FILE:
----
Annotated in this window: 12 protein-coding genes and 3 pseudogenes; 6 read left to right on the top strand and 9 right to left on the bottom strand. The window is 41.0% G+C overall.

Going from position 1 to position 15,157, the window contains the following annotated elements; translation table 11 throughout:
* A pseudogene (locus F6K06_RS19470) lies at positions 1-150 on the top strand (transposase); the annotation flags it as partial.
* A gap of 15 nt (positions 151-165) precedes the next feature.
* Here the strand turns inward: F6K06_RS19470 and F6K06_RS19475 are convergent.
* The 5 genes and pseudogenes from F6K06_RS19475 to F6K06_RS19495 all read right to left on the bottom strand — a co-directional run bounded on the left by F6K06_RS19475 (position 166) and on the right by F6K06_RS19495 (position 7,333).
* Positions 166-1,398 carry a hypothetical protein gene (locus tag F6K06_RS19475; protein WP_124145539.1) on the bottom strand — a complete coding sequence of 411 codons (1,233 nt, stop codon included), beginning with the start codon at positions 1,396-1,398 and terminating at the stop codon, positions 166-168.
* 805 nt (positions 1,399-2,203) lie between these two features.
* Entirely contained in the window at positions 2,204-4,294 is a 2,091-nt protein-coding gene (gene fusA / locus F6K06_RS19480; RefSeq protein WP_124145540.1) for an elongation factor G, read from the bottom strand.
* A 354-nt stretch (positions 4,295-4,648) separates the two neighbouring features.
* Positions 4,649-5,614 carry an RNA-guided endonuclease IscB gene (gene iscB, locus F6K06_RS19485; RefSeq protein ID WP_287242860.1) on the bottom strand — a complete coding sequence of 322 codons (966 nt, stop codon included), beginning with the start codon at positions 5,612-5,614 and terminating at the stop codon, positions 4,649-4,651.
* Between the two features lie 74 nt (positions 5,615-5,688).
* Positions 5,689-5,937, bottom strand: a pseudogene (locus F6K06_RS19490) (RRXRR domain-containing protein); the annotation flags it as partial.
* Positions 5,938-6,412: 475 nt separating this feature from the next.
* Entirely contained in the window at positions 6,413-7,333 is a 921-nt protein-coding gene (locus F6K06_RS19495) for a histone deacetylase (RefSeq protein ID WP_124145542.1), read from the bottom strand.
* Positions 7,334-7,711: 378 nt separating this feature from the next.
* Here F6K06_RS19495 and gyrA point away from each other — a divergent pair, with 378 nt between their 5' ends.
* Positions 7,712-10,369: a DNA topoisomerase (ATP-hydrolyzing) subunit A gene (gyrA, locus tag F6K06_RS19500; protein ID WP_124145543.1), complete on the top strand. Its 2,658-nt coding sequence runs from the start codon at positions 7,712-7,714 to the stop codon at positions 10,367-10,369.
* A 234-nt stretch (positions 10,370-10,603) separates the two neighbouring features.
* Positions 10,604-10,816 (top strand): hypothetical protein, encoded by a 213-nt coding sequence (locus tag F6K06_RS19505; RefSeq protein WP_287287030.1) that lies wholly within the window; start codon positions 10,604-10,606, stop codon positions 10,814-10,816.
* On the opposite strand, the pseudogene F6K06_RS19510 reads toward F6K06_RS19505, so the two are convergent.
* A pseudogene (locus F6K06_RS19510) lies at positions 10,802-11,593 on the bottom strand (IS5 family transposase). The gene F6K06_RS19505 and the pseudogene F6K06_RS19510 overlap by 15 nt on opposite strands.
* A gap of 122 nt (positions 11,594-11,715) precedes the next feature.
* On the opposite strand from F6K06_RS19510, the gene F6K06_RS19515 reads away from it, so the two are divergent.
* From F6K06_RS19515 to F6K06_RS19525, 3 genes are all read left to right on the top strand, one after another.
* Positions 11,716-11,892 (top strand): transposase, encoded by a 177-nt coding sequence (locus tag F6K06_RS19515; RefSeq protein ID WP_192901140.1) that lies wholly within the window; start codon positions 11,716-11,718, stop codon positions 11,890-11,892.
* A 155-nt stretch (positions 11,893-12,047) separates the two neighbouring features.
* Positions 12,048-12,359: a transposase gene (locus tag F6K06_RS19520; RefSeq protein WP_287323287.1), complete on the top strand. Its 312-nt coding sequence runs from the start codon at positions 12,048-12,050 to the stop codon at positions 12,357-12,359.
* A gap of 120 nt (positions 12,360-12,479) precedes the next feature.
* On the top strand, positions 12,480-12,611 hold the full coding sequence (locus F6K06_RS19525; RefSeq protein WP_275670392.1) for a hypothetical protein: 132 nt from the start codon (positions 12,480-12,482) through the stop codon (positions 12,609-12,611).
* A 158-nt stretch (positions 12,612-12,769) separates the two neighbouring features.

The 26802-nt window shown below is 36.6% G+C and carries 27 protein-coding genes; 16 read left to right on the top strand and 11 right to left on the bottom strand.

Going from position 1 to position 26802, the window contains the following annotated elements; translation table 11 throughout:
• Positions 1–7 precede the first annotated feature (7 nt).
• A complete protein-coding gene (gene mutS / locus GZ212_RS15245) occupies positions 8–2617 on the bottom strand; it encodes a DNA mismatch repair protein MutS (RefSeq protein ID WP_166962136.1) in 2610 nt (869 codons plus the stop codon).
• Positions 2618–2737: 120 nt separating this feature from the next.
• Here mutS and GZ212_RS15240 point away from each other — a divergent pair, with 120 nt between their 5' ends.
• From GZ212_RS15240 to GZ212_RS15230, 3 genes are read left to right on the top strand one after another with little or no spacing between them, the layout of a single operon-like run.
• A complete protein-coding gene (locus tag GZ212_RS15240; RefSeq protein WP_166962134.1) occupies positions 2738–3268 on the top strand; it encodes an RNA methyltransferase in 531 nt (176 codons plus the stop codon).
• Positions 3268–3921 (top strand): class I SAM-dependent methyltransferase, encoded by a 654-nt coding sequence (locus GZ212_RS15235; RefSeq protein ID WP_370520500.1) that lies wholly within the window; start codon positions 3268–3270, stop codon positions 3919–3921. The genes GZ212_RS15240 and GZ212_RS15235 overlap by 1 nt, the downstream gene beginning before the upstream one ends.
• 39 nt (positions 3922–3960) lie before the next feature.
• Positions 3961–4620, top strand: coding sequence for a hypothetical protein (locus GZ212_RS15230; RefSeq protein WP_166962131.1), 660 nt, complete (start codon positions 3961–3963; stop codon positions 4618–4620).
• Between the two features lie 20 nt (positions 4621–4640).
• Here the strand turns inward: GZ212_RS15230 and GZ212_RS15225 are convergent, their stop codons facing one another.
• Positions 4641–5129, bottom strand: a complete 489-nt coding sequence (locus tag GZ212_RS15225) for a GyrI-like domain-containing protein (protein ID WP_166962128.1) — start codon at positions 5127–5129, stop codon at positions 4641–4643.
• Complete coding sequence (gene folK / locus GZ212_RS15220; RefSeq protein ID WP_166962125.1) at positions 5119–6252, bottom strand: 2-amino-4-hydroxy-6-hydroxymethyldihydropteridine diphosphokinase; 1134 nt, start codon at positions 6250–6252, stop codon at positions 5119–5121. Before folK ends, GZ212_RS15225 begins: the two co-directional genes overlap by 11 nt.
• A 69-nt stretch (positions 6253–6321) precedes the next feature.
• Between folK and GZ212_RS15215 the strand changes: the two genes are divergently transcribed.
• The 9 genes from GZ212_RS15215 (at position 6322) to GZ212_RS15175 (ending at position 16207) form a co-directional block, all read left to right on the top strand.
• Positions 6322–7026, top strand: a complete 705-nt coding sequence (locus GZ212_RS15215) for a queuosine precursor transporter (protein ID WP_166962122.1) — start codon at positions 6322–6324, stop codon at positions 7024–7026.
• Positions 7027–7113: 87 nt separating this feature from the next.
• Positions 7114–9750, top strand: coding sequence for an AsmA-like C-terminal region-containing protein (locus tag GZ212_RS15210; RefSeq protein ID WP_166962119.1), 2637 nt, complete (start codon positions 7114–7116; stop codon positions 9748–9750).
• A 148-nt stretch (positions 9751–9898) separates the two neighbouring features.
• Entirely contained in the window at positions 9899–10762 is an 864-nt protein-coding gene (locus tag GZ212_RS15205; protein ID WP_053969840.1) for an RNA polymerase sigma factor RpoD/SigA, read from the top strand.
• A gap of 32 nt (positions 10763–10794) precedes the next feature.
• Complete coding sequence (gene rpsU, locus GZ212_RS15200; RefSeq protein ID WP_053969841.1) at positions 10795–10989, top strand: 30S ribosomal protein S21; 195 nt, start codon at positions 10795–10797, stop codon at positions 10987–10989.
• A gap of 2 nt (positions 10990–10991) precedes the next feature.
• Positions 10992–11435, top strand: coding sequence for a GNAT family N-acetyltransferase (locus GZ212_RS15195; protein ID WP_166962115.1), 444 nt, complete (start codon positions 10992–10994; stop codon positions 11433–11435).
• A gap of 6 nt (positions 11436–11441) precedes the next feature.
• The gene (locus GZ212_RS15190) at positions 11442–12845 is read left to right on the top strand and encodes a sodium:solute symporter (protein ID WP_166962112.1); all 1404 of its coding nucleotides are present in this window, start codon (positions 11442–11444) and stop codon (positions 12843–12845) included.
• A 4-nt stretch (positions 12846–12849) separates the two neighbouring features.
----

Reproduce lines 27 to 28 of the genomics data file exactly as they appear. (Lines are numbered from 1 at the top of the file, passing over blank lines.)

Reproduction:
* A 155-nt stretch (positions 11,893-12,047) separates the two neighbouring features.
* Positions 12,048-12,359: a transposase gene (locus tag F6K06_RS19520; RefSeq protein WP_287323287.1), complete on the top strand. Its 312-nt coding sequence runs from the start codon at positions 12,048-12,050 to the stop codon at positions 12,357-12,359.